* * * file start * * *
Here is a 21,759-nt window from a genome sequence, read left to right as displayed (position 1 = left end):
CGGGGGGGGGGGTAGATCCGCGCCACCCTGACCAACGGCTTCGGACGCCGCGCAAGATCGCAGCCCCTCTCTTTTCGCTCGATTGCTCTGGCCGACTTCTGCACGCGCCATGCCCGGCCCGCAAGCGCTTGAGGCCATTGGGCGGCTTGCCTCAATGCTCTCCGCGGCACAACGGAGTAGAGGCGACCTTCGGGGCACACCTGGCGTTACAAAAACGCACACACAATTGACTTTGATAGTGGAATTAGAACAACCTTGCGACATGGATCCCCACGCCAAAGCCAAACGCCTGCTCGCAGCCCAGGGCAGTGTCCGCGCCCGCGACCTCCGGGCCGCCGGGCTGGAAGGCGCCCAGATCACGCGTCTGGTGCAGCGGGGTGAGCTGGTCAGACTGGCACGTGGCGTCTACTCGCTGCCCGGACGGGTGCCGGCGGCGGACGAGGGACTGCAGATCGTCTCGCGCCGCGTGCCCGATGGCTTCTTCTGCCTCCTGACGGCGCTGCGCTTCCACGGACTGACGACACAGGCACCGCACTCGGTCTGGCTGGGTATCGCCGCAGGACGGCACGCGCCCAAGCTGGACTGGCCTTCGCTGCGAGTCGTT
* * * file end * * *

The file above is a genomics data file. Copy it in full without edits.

Here is a 21,759-nt window from a genome sequence, read left to right as displayed (position 1 = left end):
CGGGGGGGGGGGTAGATCCGCGCCACCCTGACCAACGGCTTCGGACGCCGCGCAAGATCGCAGCCCCTCTCTTTTCGCTCGATTGCTCTGGCCGACTTCTGCACGCGCCATGCCCGGCCCGCAAGCGCTTGAGGCCATTGGGCGGCTTGCCTCAATGCTCTCCGCGGCACAACGGAGTAGAGGCGACCTTCGGGGCACACCTGGCGTTACAAAAACGCACACACAATTGACTTTGATAGTGGAATTAGAACAACCTTGCGACATGGATCCCCACGCCAAAGCCAAACGCCTGCTCGCAGCCCAGGGCAGTGTCCGCGCCCGCGACCTCCGGGCCGCCGGGCTGGAAGGCGCCCAGATCACGCGTCTGGTGCAGCGGGGTGAGCTGGTCAGACTGGCACGTGGCGTCTACTCGCTGCCCGGACGGGTGCCGGCGGCGGACGAGGGACTGCAGATCGTCTCGCGCCGCGTGCCCGATGGCTTCTTCTGCCTCCTGACGGCGCTGCGCTTCCACGGACTGACGACACAGGCACCGCACTCGGTCTGGCTGGGTATCGCCGCAGGACGGCACGCGCCCAAGCTGGACTGGCCTTCGCTGCGAGTCGTT